3

They were in just any district.

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  • Can you narrow down a time frame when these first appeared? – justCal Sep 4 '17 at 14:03
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    @user2448131 I think they grew sharply after 1950s. – Anixx Sep 4 '17 at 14:23
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    Tastes like chicken. – Pieter Geerkens Sep 4 '17 at 18:15
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Pidgeon keeping is a real thing, for sports (pidgeon races), just admiring them (as pets), for food, as messenger pidgeons...

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    The pigeon meat was not consumed in the USSR, and most of pigeons in those farms were totally common (not well-bred sorts). – Anixx Sep 4 '17 at 13:39
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    @Anixx: My neighbour is keeping some as well, and I cannot tell them apart from the hundreds of wild pidgeons around the place either. He on the other hand can possibly make neither head nor tail of my various longbows... – DevSolar Sep 4 '17 at 13:42
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    And there were likely no pigeon races in the USSR. – Anixx Sep 4 '17 at 13:43
  • @Anixx: Which still leaves using them as (cheap!) messengers, or just pets that are very easy to keep (and replace...). – DevSolar Sep 4 '17 at 13:45
  • @Anixx - incorrect, there was pigeon racing in the USSR. This was a peoples hobby to a huge extent. Pigeon racing even predates the USSR. – Twelfth Nov 15 '17 at 16:53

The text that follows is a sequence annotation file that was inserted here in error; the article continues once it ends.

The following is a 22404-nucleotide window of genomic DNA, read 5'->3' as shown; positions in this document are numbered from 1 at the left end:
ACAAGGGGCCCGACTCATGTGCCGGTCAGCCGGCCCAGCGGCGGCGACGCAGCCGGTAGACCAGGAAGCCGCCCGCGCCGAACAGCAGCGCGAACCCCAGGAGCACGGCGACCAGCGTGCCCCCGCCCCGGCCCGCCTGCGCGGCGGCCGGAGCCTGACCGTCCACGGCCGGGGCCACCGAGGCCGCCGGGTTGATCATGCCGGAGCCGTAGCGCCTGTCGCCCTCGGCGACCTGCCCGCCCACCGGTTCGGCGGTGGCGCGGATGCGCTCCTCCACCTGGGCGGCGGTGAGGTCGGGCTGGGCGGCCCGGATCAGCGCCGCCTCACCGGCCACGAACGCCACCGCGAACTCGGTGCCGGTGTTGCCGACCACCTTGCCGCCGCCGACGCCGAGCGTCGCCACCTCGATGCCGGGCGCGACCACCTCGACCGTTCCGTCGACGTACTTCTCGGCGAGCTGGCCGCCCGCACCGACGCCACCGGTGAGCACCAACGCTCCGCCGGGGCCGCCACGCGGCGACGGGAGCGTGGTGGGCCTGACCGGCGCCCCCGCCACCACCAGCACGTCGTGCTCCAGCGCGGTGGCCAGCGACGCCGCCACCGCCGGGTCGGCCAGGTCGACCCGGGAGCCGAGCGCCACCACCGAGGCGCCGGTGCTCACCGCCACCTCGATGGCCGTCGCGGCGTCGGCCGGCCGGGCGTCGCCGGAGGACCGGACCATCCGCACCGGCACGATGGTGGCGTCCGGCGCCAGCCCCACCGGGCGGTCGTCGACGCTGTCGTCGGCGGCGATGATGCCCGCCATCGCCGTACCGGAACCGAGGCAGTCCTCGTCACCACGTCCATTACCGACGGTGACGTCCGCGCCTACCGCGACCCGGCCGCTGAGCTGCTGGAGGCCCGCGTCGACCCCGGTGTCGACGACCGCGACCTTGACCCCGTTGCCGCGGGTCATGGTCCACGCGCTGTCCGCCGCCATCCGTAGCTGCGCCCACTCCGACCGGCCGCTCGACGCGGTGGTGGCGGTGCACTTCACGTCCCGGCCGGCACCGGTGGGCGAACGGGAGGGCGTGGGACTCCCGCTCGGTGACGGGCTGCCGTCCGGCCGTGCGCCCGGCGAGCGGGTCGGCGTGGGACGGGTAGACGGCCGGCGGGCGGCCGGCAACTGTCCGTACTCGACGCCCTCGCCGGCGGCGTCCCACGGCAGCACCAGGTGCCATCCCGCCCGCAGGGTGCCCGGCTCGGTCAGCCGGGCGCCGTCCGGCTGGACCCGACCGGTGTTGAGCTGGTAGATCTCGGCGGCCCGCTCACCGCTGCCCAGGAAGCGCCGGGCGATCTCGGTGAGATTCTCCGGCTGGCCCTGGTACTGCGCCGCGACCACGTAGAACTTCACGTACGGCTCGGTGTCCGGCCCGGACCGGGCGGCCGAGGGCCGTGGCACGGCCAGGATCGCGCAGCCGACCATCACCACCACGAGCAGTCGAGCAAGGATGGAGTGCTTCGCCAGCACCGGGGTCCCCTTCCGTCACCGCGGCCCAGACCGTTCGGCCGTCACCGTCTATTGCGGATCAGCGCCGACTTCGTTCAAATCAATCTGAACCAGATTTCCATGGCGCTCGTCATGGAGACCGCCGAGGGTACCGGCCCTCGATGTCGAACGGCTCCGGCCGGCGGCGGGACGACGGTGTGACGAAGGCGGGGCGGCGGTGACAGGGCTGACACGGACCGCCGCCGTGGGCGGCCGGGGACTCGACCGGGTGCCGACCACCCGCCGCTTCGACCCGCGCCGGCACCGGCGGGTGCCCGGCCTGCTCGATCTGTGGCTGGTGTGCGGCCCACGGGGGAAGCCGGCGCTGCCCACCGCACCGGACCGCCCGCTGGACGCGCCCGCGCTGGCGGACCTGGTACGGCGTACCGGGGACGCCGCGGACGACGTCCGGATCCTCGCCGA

3

I can offer one other possible explanation besides squab. Manure.

According to this site on Micro-livestock:

Pigeons are traditionally raised in dovecotes - "houses" that protect the birds from the elements and from predators. This system allows free-ranging flight and requires almost no human intervention. Dovecotes are a good source of both squab and garden manure, and they continue to be used, especially in Egypt

The buildings you show seem to match the dovecote, specifically the 'urban' design. So if they weren't harvesting the pigeon, it may have been a convenient method of obtaining hard to get, free fertilizer in city areas for gardens.

3

Pigeon keeping was widespread in Russia (and perhaps some other countries of future USSR) even before the Soviet Union. The birds were kept as purely decorative pets, with no practical use whatsoever. They were not, under normal circumstances, eaten (except at times of famine), not used as messenger birds (there were messenger pigeons, but they were raised at more specialized facilities). Mostly, wealthy enough villagers would spend money on buying exotic pigeons to keep in their pigeon houses. "Exotic" not only in terms of appearance but also in terms of their flying pattern. There were some techniques to control their flight from the ground, to a degree - like waving flags or something. Dedicated pigeon keepers would brag for hours who has better pigeons and how they fly, etc. To my knowledge, the tradition declined later in the Soviet Union, but was (or is) still present.

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